#EventTech seems to be the buzzword around the industry at the moment, with tech being a focus for many businesses to amalgamate & speed up processes, increase efficiencies, and add value to stakeholders.

Indeed, Event Manager Blog and IMEX teamed up to run an #EventTech Start Up competition at IMEX Frankfurt last week, won by In It Live.

So, with the sudden explosion in technology, getting to grips with the products and understanding what they can deliver can be daunting, and that’s before you start using the technology!

We caught up with William Thomson, Founder of Gallus Events and the pioneer behind the UK’s first #EventTech event, TechFest, which takes place at London’s ExCeL on 19th June.

William has had a long standing passion for events, having set up an event management company organising student graduation balls when he first graduated from University, before moving on to work in the commercial events sector.

After setting up an exhibition department for a commercial conferences company in 2003, William successfully re-engineered the events departments at two of the UK’s largest financial services trade associations and Europe’s largest membership organisation.

He has organised over 700 events in the UK and abroad.

William, having organised so many events, can you recall one that was a complete disaster? If so, what learning’s have you applied to Tech Fest?

“That’s a very easy one. In my early twenties I ran a student ball, which wasn’t very well received by some of the guests. It made page 3 of the Scottish Sun!

I had run a successful format and didn’t make any changes when I took it to a new market. Maybe surprisingly moving from a University to a College market was a big difference.

I assumed that a lot of the “ball” vocabulary would be well understood. So when buses arrived instead of actual “Carriages” and the event was in a marquee in a field – because it was the only way to get an 8pm to 8am alcohol license – it didn’t match the attendees’ expectations.”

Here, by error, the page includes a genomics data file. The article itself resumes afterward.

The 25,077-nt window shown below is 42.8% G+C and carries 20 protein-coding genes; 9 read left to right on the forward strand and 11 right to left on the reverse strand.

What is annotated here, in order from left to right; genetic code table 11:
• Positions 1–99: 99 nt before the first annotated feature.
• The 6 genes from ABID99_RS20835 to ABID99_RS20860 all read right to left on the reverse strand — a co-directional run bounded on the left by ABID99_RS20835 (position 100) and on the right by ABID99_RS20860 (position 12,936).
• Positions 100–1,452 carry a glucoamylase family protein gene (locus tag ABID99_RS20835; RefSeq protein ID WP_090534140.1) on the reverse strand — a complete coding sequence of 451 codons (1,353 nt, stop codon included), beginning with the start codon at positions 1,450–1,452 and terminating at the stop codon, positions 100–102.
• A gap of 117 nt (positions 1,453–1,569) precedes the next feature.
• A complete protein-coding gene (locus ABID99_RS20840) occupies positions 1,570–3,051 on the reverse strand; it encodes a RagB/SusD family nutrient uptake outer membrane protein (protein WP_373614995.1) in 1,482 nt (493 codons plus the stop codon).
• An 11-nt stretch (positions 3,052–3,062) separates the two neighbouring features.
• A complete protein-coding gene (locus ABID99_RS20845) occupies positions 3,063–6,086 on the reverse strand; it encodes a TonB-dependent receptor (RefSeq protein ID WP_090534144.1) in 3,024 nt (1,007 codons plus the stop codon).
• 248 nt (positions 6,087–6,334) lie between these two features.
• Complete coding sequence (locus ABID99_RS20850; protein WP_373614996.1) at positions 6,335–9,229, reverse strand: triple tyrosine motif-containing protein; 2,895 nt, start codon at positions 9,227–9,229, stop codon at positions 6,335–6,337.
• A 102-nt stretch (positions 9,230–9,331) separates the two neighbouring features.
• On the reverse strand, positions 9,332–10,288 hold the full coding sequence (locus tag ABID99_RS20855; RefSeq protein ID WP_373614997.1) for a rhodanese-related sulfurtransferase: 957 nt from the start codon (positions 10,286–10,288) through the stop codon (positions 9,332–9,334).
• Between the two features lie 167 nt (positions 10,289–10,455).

Understanding your customers is imperative in any business sector, and yet we often don’t think about the industry jargon we use because – to us – it seems so common. Yet, our customers are not necessarily from the same industry or always familiar with the jargon, so this is an interesting example of how event planners need to be mindful of the language being used to communicate with their audience.

“This was the ideal lesson in ‘knowing your customer’. With regard to Tech Fest we take a lot of time making sure that the attendees know what to expect.

It is a very different event and breaks down many of the traditional things you see at conferences and exhibitions so we have to make sure our participants are prepared.”

What inspired you to create an event based upon event technology?

“I’ve been doing consultancy for almost ten years now.

About midway through this period I noticed, when helping a client improve their events, we would inevitably be talking about event technology.

Many planners were still using Microsoft packages to manage the event or they were taking fax bookings. Indeed, many still are!

 Planners were too busy on admin and they weren’t able to spend the time being creative or adding value. I realised that a wider understanding of event technology would improve the efficiency of the planner, make their events better and place the industry on a higher footing.

Despite being a busy consultant there is no way I can help and support as many planners as I would like on a 1-2-1 basis. The way to cover as many bases (planners) as possible was to run Tech Fest.”

William touches on a point that resonates here, as the events industry is still relatively immature when compared with other industries and their use of specialist technologies, which can improve processes, increase efficiency and – through the strength of reporting – provide a greater understanding of what is happening.

Such tools support strategy formulation around specific business disciplines, and assist with strategy execution and measurement.

You describe Tech Fest as a “different type of event aiming to attract a different type of event planner”. What exactly does this mean?